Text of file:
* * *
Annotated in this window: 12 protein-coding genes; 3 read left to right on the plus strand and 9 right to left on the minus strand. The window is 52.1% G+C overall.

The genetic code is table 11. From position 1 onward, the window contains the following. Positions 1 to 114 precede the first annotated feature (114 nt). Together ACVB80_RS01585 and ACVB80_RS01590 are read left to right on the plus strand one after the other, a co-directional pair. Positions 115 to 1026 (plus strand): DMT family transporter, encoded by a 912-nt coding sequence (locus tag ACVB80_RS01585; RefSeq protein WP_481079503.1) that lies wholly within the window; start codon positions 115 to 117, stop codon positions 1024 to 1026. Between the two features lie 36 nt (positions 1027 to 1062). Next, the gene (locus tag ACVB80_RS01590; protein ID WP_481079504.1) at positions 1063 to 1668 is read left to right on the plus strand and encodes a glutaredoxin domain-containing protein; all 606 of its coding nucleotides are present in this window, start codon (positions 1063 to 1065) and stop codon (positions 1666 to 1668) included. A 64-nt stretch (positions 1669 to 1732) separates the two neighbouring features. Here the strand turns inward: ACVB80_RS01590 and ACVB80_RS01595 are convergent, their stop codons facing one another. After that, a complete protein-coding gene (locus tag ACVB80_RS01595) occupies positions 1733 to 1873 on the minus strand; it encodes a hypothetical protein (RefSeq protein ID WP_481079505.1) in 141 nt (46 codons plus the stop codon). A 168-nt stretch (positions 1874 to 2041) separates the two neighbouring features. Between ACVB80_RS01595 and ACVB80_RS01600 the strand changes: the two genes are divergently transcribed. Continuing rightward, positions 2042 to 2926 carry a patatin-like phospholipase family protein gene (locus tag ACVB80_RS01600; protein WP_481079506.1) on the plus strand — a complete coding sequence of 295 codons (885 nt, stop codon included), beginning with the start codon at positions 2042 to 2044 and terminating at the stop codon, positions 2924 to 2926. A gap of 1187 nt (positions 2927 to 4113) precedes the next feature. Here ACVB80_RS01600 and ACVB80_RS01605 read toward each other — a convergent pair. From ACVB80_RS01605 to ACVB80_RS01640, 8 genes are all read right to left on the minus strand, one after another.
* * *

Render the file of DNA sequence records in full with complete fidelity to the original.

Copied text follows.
Annotated in this window: 12 protein-coding genes; 3 read left to right on the plus strand and 9 right to left on the minus strand. The window is 52.1% G+C overall.

The genetic code is table 11. From position 1 onward, the window contains the following. Positions 1 to 114 precede the first annotated feature (114 nt). Together ACVB80_RS01585 and ACVB80_RS01590 are read left to right on the plus strand one after the other, a co-directional pair. Positions 115 to 1026 (plus strand): DMT family transporter, encoded by a 912-nt coding sequence (locus tag ACVB80_RS01585; RefSeq protein WP_481079503.1) that lies wholly within the window; start codon positions 115 to 117, stop codon positions 1024 to 1026. Between the two features lie 36 nt (positions 1027 to 1062). Next, the gene (locus tag ACVB80_RS01590; protein ID WP_481079504.1) at positions 1063 to 1668 is read left to right on the plus strand and encodes a glutaredoxin domain-containing protein; all 606 of its coding nucleotides are present in this window, start codon (positions 1063 to 1065) and stop codon (positions 1666 to 1668) included. A 64-nt stretch (positions 1669 to 1732) separates the two neighbouring features. Here the strand turns inward: ACVB80_RS01590 and ACVB80_RS01595 are convergent, their stop codons facing one another. After that, a complete protein-coding gene (locus tag ACVB80_RS01595) occupies positions 1733 to 1873 on the minus strand; it encodes a hypothetical protein (RefSeq protein ID WP_481079505.1) in 141 nt (46 codons plus the stop codon). A 168-nt stretch (positions 1874 to 2041) separates the two neighbouring features. Between ACVB80_RS01595 and ACVB80_RS01600 the strand changes: the two genes are divergently transcribed. Continuing rightward, positions 2042 to 2926 carry a patatin-like phospholipase family protein gene (locus tag ACVB80_RS01600; protein WP_481079506.1) on the plus strand — a complete coding sequence of 295 codons (885 nt, stop codon included), beginning with the start codon at positions 2042 to 2044 and terminating at the stop codon, positions 2924 to 2926. A gap of 1187 nt (positions 2927 to 4113) precedes the next feature. Here ACVB80_RS01600 and ACVB80_RS01605 read toward each other — a convergent pair. From ACVB80_RS01605 to ACVB80_RS01640, 8 genes are all read right to left on the minus strand, one after another.